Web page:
Resveratrol, an antioxidant found in red wine and the skin of grapes, has been studied for its effects in extending longevity (at least in mice), and new research indicates that it may also help prevent and treat certain human eye diseases. Investigators at Washington University in St. Louis have reported that resveratrol stopped formation of damaging new blood vessels in the eyes (of mice), suggesting that it could be used to treat and prevent macular degeneration and diabetic retinopathy, both of which can cause vision loss. The investigators gave resveratrol to mice that developed abnormal blood vessels in the retina after laser treatment. They observed that the abnormal blood vessels began to disappear and that resveratrol apparently prevented development of new abnormal blood vessels. The investigators also found that the pathway through which resveratrol worked in their study differs from the one seen in longevity studies. If these findings hold up, resveratrol could help prevent and treat these diseases of the eye. The investigators suggested that the pathway identified might also be active in some types of cancers and cardiovascular disease. Resveratrol would have to be given in pill form – you couldn’t drink enough wine to equal the amount of resveratrol provided in the studies.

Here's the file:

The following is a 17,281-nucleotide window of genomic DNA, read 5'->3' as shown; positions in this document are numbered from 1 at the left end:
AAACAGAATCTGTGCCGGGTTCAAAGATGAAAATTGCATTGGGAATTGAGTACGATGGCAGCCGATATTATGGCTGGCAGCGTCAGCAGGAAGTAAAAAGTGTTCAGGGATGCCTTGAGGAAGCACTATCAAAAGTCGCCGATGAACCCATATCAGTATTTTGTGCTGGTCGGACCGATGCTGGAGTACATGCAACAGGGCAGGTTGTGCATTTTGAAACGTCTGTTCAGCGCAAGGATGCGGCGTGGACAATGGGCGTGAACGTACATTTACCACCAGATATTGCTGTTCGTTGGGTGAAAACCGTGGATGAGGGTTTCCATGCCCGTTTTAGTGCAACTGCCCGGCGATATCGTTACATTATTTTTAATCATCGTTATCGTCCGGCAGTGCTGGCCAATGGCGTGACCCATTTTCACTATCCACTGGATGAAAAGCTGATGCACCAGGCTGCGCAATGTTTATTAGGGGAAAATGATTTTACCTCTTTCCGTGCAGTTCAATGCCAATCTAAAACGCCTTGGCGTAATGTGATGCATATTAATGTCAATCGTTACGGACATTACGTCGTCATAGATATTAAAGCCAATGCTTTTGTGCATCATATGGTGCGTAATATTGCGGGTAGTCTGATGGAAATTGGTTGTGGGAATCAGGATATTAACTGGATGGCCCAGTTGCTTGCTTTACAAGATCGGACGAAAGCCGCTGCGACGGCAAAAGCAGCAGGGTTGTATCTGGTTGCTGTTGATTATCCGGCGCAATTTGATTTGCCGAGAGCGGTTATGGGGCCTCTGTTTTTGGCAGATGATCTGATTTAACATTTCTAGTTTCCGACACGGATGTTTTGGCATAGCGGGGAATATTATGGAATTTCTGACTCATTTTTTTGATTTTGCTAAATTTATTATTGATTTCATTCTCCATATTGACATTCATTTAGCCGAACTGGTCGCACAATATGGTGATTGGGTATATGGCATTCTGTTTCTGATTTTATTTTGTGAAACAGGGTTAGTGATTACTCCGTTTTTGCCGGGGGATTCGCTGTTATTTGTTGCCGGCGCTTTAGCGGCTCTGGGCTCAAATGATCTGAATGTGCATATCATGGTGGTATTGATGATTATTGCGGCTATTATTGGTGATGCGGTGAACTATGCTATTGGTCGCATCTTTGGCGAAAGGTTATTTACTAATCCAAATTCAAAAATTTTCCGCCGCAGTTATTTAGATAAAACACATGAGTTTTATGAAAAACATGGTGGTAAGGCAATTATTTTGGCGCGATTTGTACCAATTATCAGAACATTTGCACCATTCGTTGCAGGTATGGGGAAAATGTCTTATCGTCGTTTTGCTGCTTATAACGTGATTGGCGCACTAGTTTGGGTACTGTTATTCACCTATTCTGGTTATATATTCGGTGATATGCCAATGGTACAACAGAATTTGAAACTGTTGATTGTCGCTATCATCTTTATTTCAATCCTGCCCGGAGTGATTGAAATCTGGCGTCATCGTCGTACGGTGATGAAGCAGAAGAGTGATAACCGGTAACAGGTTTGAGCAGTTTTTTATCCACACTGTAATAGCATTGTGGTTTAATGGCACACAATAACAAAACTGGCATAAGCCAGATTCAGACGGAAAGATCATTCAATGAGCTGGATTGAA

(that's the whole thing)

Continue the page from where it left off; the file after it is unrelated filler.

More on resveratrol and red wine.